In Serco Ltd t/a Education Bradford & Ors v Quarshie EAT/0466/05, the Employment Appeal Tribunal holds that an employee suspended on "full salary" did not suffer an unlawful deduction from wages when the employer exercised its contractual right to terminate a temporary upgrade in his responsibilities with a consequent loss of pay.
This week's case roundup from Eversheds, covering racial discrimination and dismissal for drunkenness.
In Balamoody v United Kingdom Central Council for Nursing, Midwifery and Health Visiting the Court of Appeal holds that an employment tribunal should have constructed a hypothetical comparator against which to consider whether there was evidence to support an inference that the complainant's treatment had been tainted with race discrimination. And the EAT holds in Williams v H M Prison Service that there is no additional duty on a tribunal to construct and consider the position of a hypothetical comparator.
Government needs to clarify what residual liability companiesretain after employees have left, particularly over discrimination. By Jonathan Chamberlain, partner in the employment team at Wragge & Co.
In Commissioner of the Metropolitan Police v Hendricks the EAT holds that for a practice or policy to constitute a continuing act of discrimination, there must be some consistent course of conduct.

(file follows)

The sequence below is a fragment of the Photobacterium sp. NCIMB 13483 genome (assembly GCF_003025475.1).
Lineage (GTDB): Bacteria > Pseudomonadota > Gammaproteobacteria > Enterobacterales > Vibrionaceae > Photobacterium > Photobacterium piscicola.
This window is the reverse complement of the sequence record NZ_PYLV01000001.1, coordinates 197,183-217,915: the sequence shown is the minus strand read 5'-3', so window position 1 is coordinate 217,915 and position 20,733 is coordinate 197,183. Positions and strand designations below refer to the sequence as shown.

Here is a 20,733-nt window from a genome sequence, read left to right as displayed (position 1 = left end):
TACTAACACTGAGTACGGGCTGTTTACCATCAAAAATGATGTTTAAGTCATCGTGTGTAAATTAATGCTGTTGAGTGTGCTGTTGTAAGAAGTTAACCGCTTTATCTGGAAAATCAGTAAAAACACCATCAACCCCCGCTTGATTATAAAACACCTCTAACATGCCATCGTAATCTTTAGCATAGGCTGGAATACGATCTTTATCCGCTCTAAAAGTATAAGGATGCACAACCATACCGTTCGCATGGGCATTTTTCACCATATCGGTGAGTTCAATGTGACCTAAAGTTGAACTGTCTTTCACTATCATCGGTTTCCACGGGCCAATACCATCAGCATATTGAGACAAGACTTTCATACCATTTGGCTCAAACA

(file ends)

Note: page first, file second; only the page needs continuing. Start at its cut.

Hilary Slater, consultant with Cobbetts solicitors, provides a round-up of employment tribunal decisions on discrimination.
In Chief Constable of West Yorkshire Police v Khan (11 October 2001), the House of Lords has ruled that it is not unlawful victimisation to refuse to provide a reference in respect of an employee because the employee has a pending discrimination claim against the employer and the employer needs to preserve its position in the outstanding proceedings.
In Chief Constable of West Yorkshire Police v Khan, the House of Lords holds - unanimously - that an employee was not victimised when his employer refused to provide him with a reference for new employment while race discrimination proceedings brought by the employee were continuing.
In London Borough of Hounslow v Bhatt, the EAT holds that an employment tribunal erred in law in comparing the treatment of an employee who complained of victimisation with other employees who had not brought proceedings under the Race Relations Act 1976.
In Fasipe v London Fire and Civil Defence Authority a London South employment tribunal (Chair: G H K Meeran) has awarded compensation of £224,949 for race discrimination and victimisation.
HR and legal information and guidance relating to race-related victimisation.